Russian diplomats have begun a new series of Twitter war, after making a joke of NATO with a photo showing toy tanks and saying it was "evidence" that Russian troops were operating inside Ukrainian border.
The Twitter post made by the account of Russian Embassy in the United Arab Emirates (UAE) further joked that the evidence was "most convincing" of the fact that Russian armour were invading Ukraine.
— Russian Embassy, UAE (@RusEmbassyUAE) September 3, 2014
This follows a spat of Twitter war between Russian officials and Canadian delegates that took place last month after Canadian officials posted a map saying they were trying to help Russian soldiers who keep "getting lost in Ukraine." Officials from Moscow hit back at the Canadian delegates with a map of their own clearly making Crimea as a Russian territory.
The latest message, which was later retweeted by Russia's foreign ministry in what seems to be a campaign to prove the NATO and the West wrong, was posted by @RussEmbassyUAE, which appears to be the official account of the Russian Embassy in the UAE.
The Twitter warfare comes as Ukraine's President Petro Poroshenko has raised hopes that a permanent truce would be stuck with the rebels to end fighting in the east of the country. Ukraine, Russia and pro-Moscow rebels are holding talks in Belarus on Friday for a solution to the ongoing crisis that has claimed over 2,600 lives since it started five months ago.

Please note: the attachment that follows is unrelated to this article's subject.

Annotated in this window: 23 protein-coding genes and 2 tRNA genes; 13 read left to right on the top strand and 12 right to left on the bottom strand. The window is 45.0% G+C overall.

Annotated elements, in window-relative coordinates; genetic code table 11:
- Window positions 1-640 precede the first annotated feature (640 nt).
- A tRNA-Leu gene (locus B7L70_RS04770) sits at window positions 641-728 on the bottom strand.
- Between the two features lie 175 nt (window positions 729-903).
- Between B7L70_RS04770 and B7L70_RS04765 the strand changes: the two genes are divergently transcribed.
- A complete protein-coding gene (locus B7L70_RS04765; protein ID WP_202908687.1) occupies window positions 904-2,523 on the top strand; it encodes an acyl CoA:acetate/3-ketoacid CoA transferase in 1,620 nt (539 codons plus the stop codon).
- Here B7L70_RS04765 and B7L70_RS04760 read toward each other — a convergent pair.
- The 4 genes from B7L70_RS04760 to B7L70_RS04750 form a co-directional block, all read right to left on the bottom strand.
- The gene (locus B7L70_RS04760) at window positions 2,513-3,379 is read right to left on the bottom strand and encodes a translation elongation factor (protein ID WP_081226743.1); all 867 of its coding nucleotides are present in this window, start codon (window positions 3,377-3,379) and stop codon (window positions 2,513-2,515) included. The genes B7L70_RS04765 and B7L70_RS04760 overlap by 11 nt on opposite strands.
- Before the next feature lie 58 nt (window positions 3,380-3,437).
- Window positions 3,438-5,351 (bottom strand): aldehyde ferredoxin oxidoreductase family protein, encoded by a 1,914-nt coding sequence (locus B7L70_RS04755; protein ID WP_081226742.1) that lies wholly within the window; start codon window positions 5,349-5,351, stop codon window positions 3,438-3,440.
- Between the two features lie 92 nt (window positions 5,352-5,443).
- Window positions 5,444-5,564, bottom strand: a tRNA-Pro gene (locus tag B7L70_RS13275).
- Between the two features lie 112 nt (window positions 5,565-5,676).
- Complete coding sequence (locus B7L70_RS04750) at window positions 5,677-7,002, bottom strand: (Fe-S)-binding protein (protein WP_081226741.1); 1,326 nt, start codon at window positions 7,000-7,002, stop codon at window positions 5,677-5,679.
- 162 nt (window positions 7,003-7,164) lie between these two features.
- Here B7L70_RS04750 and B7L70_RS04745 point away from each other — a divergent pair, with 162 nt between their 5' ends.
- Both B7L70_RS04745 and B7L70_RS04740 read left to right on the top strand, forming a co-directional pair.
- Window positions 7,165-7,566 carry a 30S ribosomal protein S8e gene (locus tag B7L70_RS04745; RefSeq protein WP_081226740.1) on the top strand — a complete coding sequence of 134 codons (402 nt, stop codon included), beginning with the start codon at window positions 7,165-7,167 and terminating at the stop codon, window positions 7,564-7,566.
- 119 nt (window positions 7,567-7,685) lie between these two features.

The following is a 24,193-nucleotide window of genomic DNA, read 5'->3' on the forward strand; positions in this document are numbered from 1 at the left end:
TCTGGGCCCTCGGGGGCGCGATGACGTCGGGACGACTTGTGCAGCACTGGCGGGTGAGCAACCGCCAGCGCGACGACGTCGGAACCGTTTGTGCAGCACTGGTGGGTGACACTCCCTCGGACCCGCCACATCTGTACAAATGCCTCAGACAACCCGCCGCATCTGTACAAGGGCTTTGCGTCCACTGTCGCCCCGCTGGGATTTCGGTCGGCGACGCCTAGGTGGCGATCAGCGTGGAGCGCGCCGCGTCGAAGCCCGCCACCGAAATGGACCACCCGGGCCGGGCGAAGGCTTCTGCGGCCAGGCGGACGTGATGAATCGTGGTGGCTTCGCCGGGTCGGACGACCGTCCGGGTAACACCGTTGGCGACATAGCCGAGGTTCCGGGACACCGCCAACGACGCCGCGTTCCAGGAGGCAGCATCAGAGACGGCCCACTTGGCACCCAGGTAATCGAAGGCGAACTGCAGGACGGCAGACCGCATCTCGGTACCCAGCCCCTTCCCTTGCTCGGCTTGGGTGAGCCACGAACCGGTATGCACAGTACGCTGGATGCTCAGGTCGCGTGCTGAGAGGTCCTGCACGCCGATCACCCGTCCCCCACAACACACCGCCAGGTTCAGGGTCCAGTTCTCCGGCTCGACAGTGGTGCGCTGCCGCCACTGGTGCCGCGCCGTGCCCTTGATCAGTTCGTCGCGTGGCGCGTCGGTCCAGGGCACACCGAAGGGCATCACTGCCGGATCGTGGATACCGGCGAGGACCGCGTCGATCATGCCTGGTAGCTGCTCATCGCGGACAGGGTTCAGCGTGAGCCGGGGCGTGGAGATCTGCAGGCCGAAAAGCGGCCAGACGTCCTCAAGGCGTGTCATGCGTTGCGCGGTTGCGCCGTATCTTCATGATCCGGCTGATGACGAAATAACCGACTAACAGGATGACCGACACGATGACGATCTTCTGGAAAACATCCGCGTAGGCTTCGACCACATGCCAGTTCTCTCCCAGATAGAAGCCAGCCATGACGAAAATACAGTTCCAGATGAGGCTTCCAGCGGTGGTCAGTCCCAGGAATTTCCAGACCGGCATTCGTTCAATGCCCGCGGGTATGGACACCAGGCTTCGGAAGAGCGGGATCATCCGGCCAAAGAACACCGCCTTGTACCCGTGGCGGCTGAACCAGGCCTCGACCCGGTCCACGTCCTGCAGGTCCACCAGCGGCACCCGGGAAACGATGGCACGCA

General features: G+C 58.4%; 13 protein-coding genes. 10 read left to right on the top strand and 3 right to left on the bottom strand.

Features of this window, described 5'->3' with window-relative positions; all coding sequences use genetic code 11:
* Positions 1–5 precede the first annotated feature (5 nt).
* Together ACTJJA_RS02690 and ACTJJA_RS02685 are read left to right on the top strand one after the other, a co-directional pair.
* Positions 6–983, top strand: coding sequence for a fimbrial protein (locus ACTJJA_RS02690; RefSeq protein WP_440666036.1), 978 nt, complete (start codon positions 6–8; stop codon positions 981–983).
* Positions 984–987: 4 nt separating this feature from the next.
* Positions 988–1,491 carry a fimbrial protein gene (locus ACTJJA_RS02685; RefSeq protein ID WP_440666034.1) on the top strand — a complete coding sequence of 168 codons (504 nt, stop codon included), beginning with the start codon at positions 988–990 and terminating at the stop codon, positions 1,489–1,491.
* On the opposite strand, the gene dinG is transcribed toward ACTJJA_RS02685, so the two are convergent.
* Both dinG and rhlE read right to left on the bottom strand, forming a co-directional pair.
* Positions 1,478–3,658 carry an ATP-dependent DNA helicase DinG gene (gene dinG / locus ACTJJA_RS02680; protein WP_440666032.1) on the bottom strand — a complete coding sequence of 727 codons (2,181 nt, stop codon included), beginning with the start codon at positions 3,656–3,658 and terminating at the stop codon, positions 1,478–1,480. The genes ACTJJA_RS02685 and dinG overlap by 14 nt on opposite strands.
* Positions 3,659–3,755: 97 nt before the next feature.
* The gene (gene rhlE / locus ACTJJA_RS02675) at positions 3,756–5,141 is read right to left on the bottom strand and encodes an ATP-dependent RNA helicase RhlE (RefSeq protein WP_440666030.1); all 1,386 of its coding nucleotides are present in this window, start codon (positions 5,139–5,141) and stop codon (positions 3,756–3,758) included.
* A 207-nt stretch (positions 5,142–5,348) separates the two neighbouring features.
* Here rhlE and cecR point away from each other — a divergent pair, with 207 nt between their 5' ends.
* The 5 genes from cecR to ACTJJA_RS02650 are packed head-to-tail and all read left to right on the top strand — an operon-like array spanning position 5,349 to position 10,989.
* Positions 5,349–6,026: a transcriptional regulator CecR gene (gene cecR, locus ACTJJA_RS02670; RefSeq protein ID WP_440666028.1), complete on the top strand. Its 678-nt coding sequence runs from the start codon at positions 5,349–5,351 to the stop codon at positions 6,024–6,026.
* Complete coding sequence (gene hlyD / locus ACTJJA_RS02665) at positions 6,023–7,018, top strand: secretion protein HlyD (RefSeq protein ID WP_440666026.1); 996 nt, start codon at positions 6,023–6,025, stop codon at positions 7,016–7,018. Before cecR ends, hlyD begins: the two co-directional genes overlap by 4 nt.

Meanwhile, Western countries are planning to tighten sanctions on Russia in case the talks fall apart. Moscow has repeatedly denied the allegation made by the Western allies and the NATO that Moscow was sending arms and troops to back the rebels in eastern Ukraine who have declared independence from Ukraine.
After more than a decade of their concentration on a distant war, the most powerful military alliance has found itself grappling with a series of threats that emanates from Russia.
The NATO leaders have offered no definitive answers for how they would resolve the growing instability in the region, but within the first few hours of the two-day summit that brought together 60 world leaders, the most influential ones such as President Obama and British PM David Cameron indicated that there will be more roles played by the Western world.
It is the first time in years that Moscow's chair in the summit remains empty, a sign of the deepening rift between Kremlin and its former Cold War enemies, according to The Washington Post.